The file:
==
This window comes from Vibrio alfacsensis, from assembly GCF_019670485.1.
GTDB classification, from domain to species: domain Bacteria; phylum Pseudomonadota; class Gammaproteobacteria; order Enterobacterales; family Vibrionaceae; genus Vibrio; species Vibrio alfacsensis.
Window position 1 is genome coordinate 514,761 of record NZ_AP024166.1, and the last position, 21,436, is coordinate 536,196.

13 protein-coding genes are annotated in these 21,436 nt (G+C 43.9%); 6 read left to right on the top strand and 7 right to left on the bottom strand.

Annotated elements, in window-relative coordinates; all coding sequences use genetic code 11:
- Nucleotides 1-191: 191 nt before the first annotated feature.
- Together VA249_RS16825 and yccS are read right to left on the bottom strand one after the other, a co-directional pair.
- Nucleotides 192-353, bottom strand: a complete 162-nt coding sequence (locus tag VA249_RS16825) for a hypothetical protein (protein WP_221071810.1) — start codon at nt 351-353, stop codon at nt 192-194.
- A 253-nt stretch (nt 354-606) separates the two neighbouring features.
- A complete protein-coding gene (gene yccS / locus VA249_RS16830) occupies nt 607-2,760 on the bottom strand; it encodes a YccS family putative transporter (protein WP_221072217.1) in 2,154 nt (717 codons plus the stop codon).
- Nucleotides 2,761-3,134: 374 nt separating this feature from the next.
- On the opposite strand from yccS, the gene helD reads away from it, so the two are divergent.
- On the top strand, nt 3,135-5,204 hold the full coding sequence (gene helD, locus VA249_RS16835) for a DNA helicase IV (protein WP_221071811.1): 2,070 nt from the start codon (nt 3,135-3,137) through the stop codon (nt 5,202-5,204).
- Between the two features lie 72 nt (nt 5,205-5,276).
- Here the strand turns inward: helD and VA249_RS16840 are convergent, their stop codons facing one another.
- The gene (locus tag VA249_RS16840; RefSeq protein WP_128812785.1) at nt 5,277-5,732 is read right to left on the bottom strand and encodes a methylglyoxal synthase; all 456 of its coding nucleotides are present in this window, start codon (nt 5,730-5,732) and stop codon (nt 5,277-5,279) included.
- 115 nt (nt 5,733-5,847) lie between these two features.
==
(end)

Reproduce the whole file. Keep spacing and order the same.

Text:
This window comes from Vibrio alfacsensis, from assembly GCF_019670485.1.
GTDB classification, from domain to species: domain Bacteria; phylum Pseudomonadota; class Gammaproteobacteria; order Enterobacterales; family Vibrionaceae; genus Vibrio; species Vibrio alfacsensis.
Window position 1 is genome coordinate 514,761 of record NZ_AP024166.1, and the last position, 21,436, is coordinate 536,196.

13 protein-coding genes are annotated in these 21,436 nt (G+C 43.9%); 6 read left to right on the top strand and 7 right to left on the bottom strand.

Annotated elements, in window-relative coordinates; all coding sequences use genetic code 11:
- Nucleotides 1-191: 191 nt before the first annotated feature.
- Together VA249_RS16825 and yccS are read right to left on the bottom strand one after the other, a co-directional pair.
- Nucleotides 192-353, bottom strand: a complete 162-nt coding sequence (locus tag VA249_RS16825) for a hypothetical protein (protein WP_221071810.1) — start codon at nt 351-353, stop codon at nt 192-194.
- A 253-nt stretch (nt 354-606) separates the two neighbouring features.
- A complete protein-coding gene (gene yccS / locus VA249_RS16830) occupies nt 607-2,760 on the bottom strand; it encodes a YccS family putative transporter (protein WP_221072217.1) in 2,154 nt (717 codons plus the stop codon).
- Nucleotides 2,761-3,134: 374 nt separating this feature from the next.
- On the opposite strand from yccS, the gene helD reads away from it, so the two are divergent.
- On the top strand, nt 3,135-5,204 hold the full coding sequence (gene helD, locus VA249_RS16835) for a DNA helicase IV (protein WP_221071811.1): 2,070 nt from the start codon (nt 3,135-3,137) through the stop codon (nt 5,202-5,204).
- Between the two features lie 72 nt (nt 5,205-5,276).
- Here the strand turns inward: helD and VA249_RS16840 are convergent, their stop codons facing one another.
- The gene (locus tag VA249_RS16840; RefSeq protein WP_128812785.1) at nt 5,277-5,732 is read right to left on the bottom strand and encodes a methylglyoxal synthase; all 456 of its coding nucleotides are present in this window, start codon (nt 5,730-5,732) and stop codon (nt 5,277-5,279) included.
- 115 nt (nt 5,733-5,847) lie between these two features.